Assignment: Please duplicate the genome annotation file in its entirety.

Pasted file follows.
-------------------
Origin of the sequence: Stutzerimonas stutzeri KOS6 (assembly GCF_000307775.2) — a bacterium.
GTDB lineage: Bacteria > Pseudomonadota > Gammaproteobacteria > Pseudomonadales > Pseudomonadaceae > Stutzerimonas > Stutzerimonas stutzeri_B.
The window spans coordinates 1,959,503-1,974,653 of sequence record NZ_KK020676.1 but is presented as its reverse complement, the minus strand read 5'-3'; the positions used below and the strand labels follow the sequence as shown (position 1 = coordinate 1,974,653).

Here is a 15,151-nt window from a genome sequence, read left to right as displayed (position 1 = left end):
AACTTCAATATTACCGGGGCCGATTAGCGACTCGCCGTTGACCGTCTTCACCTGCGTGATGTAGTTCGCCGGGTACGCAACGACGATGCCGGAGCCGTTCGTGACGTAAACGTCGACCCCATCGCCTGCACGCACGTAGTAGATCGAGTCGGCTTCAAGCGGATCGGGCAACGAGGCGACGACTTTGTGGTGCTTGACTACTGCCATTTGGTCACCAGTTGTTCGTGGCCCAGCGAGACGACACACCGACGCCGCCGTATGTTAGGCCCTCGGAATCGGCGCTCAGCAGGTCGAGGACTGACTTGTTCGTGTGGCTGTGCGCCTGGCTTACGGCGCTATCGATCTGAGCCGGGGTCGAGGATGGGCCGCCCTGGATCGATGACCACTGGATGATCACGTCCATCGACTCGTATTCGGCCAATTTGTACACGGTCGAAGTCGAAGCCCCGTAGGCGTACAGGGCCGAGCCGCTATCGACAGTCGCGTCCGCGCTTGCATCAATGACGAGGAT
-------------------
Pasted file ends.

Origin of the sequence: Stutzerimonas stutzeri KOS6 (assembly GCF_000307775.2) — a bacterium.
GTDB lineage: Bacteria > Pseudomonadota > Gammaproteobacteria > Pseudomonadales > Pseudomonadaceae > Stutzerimonas > Stutzerimonas stutzeri_B.
The window spans coordinates 1,959,503-1,974,653 of sequence record NZ_KK020676.1 but is presented as its reverse complement, the minus strand read 5'-3'; the positions used below and the strand labels follow the sequence as shown (position 1 = coordinate 1,974,653).

Here is a 15,151-nt window from a genome sequence, read left to right as displayed (position 1 = left end):
AACTTCAATATTACCGGGGCCGATTAGCGACTCGCCGTTGACCGTCTTCACCTGCGTGATGTAGTTCGCCGGGTACGCAACGACGATGCCGGAGCCGTTCGTGACGTAAACGTCGACCCCATCGCCTGCACGCACGTAGTAGATCGAGTCGGCTTCAAGCGGATCGGGCAACGAGGCGACGACTTTGTGGTGCTTGACTACTGCCATTTGGTCACCAGTTGTTCGTGGCCCAGCGAGACGACACACCGACGCCGCCGTATGTTAGGCCCTCGGAATCGGCGCTCAGCAGGTCGAGGACTGACTTGTTCGTGTGGCTGTGCGCCTGGCTTACGGCGCTATCGATCTGAGCCGGGGTCGAGGATGGGCCGCCCTGGATCGATGACCACTGGATGATCACGTCCATCGACTCGTATTCGGCCAATTTGTACACGGTCGAAGTCGAAGCCCCGTAGGCGTACAGGGCCGAGCCGCTATCGACAGTCGCGTCCGCGCTTGCATCAATGACGAGGAT